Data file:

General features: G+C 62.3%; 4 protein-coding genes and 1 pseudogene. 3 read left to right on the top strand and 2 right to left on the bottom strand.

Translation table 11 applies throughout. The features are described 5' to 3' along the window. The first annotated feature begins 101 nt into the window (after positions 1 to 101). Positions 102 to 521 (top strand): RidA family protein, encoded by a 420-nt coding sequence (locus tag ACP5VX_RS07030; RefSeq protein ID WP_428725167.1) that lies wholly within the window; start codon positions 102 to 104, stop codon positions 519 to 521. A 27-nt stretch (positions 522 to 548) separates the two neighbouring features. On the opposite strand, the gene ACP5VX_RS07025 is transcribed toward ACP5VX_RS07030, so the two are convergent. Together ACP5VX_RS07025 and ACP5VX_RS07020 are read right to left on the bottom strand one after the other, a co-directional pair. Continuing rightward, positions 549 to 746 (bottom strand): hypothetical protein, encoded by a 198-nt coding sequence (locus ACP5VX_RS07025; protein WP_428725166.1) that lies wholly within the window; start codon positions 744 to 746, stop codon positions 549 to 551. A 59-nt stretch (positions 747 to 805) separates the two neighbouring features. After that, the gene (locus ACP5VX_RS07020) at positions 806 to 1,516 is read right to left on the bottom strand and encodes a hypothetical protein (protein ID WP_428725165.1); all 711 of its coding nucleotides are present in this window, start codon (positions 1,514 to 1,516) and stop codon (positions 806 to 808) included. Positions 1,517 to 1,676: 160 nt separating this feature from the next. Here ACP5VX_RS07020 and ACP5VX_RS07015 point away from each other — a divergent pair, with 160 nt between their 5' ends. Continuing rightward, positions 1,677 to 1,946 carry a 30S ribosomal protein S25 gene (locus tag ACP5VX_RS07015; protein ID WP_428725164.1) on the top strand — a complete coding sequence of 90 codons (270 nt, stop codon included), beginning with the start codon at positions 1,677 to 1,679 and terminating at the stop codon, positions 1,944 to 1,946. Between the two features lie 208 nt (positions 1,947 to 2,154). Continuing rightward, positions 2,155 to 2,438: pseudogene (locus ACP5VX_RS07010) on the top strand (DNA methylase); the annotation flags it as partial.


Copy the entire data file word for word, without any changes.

General features: G+C 62.3%; 4 protein-coding genes and 1 pseudogene. 3 read left to right on the top strand and 2 right to left on the bottom strand.

Translation table 11 applies throughout. The features are described 5' to 3' along the window. The first annotated feature begins 101 nt into the window (after positions 1 to 101). Positions 102 to 521 (top strand): RidA family protein, encoded by a 420-nt coding sequence (locus tag ACP5VX_RS07030; RefSeq protein ID WP_428725167.1) that lies wholly within the window; start codon positions 102 to 104, stop codon positions 519 to 521. A 27-nt stretch (positions 522 to 548) separates the two neighbouring features. On the opposite strand, the gene ACP5VX_RS07025 is transcribed toward ACP5VX_RS07030, so the two are convergent. Together ACP5VX_RS07025 and ACP5VX_RS07020 are read right to left on the bottom strand one after the other, a co-directional pair. Continuing rightward, positions 549 to 746 (bottom strand): hypothetical protein, encoded by a 198-nt coding sequence (locus ACP5VX_RS07025; protein WP_428725166.1) that lies wholly within the window; start codon positions 744 to 746, stop codon positions 549 to 551. A 59-nt stretch (positions 747 to 805) separates the two neighbouring features. After that, the gene (locus ACP5VX_RS07020) at positions 806 to 1,516 is read right to left on the bottom strand and encodes a hypothetical protein (protein ID WP_428725165.1); all 711 of its coding nucleotides are present in this window, start codon (positions 1,514 to 1,516) and stop codon (positions 806 to 808) included. Positions 1,517 to 1,676: 160 nt separating this feature from the next. Here ACP5VX_RS07020 and ACP5VX_RS07015 point away from each other — a divergent pair, with 160 nt between their 5' ends. Continuing rightward, positions 1,677 to 1,946 carry a 30S ribosomal protein S25 gene (locus tag ACP5VX_RS07015; protein ID WP_428725164.1) on the top strand — a complete coding sequence of 90 codons (270 nt, stop codon included), beginning with the start codon at positions 1,677 to 1,679 and terminating at the stop codon, positions 1,944 to 1,946. Between the two features lie 208 nt (positions 1,947 to 2,154). Continuing rightward, positions 2,155 to 2,438: pseudogene (locus ACP5VX_RS07010) on the top strand (DNA methylase); the annotation flags it as partial.